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Catching the Beat: Exploring the Function of Verse in Othello



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Ludovico Marchetti. Othello, act 4, scene 3: "Shall I go fetch..." Watercolor, 19th century or early 20th century

 
November 2003
 
Marjorie Margolis teaches English at Conant High School in Jaffrey, New Hampshire.
 

Plays/Scenes Covered
Othello 4.3
 
What's On for Today and Why

In this lesson, students will examine the meter Shakespeare uses in the dialogue between Emilia and Desdemona. They will learn how to recognize changes in meter and then use their knowledge of these changes to explore each character's thought process.

 

This lesson will take one 50-minute class period.


 
What You Need

Folger edition of Othello
Available in Folger print edition and Folger Digital Texts


 
What To Do

1. Review iambic pentameter with your students. Remind them that an iambic pentameter line is composed of 5 iambic feet. Each foot consists of one unstressed and one stressed syllable. Have the students beat out the iambs on their desks while speaking the following phrase: "my BIRTHday IS the TWENT-i-EIGHTH of JUNE." Then, write the phrase on the board, marking each foot with marks for unstressed and stressed syllables, and separating the five iambic feet with diagonal slashes.

 

2. As a class, read Othello 4.3.63-77. Go around the room, having each student read a line of the scene in iambic pentameter. They will soon discover that this will be very difficult, because many of these lines are not in regular iambic pentameter meter. Each time a student trips up (because the verse does not fit into iambs or because the line is more or less than 5 feet) have the students circle the phrase or line.

 

3. Place the students into small groups and ask them to look closely at the text just read by the class, paying attention to the circled phrases. Ask them to consider how the changes in meter affect the scene: Why does Shakespeare change the meter at these spots? What can the meter changes teach us about the character's emotions? Tell them to pay particular attention to "split verse," (an iambic pentameter line shared by two or more speakers) and consider what these shared lines tell us about Emilia and Desdemona: How important is the conversation they're having? What is the difference in their experiences? Have each group share its thoughts with the class.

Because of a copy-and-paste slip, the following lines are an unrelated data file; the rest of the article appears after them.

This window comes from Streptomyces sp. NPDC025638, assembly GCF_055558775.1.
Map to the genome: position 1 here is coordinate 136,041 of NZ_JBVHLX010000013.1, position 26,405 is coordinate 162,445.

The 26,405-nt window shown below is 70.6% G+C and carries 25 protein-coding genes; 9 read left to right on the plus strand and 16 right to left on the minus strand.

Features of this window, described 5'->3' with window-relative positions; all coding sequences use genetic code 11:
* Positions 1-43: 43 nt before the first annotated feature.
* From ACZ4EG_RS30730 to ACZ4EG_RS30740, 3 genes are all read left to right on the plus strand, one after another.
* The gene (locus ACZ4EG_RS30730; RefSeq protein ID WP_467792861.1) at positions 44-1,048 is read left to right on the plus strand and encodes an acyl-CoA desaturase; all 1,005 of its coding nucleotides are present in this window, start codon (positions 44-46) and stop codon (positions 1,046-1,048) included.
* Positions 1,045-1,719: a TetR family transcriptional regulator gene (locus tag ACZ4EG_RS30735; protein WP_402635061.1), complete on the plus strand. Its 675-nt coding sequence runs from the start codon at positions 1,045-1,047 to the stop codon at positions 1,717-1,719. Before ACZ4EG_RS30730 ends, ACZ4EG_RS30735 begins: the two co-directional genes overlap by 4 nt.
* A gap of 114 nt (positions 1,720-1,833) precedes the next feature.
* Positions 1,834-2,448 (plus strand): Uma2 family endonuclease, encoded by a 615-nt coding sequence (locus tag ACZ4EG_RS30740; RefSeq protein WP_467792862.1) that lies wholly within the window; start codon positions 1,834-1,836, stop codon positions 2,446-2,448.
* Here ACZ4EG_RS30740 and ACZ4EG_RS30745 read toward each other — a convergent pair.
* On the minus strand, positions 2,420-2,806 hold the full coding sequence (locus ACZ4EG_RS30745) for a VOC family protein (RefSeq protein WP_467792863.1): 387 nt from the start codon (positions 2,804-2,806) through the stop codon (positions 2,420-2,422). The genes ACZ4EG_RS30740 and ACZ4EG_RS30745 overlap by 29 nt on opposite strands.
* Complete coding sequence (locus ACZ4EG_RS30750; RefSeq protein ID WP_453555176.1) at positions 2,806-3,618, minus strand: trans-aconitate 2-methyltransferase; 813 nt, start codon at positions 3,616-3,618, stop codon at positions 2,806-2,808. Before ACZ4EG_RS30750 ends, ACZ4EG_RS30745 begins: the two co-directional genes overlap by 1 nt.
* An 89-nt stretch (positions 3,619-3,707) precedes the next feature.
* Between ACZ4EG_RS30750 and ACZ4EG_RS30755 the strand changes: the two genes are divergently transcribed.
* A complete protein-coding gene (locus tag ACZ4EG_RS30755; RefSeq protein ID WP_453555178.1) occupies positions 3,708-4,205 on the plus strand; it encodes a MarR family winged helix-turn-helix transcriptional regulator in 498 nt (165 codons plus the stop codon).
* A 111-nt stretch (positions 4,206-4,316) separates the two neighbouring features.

4. Have a student continue reading past line 78. All of the students should notice that the lines are not in verse but prose. Have the student continue to read to line 96.

 

5. Back in their groups, ask the students to think about why this part of the scene is written in prose: Has the topic of their conversation changed? Have their attitudes altered? They should come up with 1–2 possible reasons to share with the class.

 

6. Now, once again ask students to read the rest of the scene line-by-line, emphasizing the iambic pentameter. As before, ask the students to circle the places where the meter doesn't fit.

 

7. Finally, have the students, in groups, repeat step 3, minus the questions on "split verse."

 

8. In class, or for homework, ask each student to write a one-page essay outlining their conclusions from the exercise. The students should identify the changes in meter and discuss possible reasons for the deviations from iambic pentameter. They should imagine what actors could do on stage with the changes in meter: How could the shifts in meter be used to develop a character?


 
How Did It Go?
Was the entire class engaged in the process of discovery? Did the students learn to recognize iambic pentameter and deviations from it? Were they able to use the shifts in meter to make observations about the characters and their mental states?
 


If you used this lesson, we would like to hear how it went and about any adaptations you made to suit the needs of YOUR students.

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  Common Core State Standards

There are no standards associated with this Lesson Plan.
 
 
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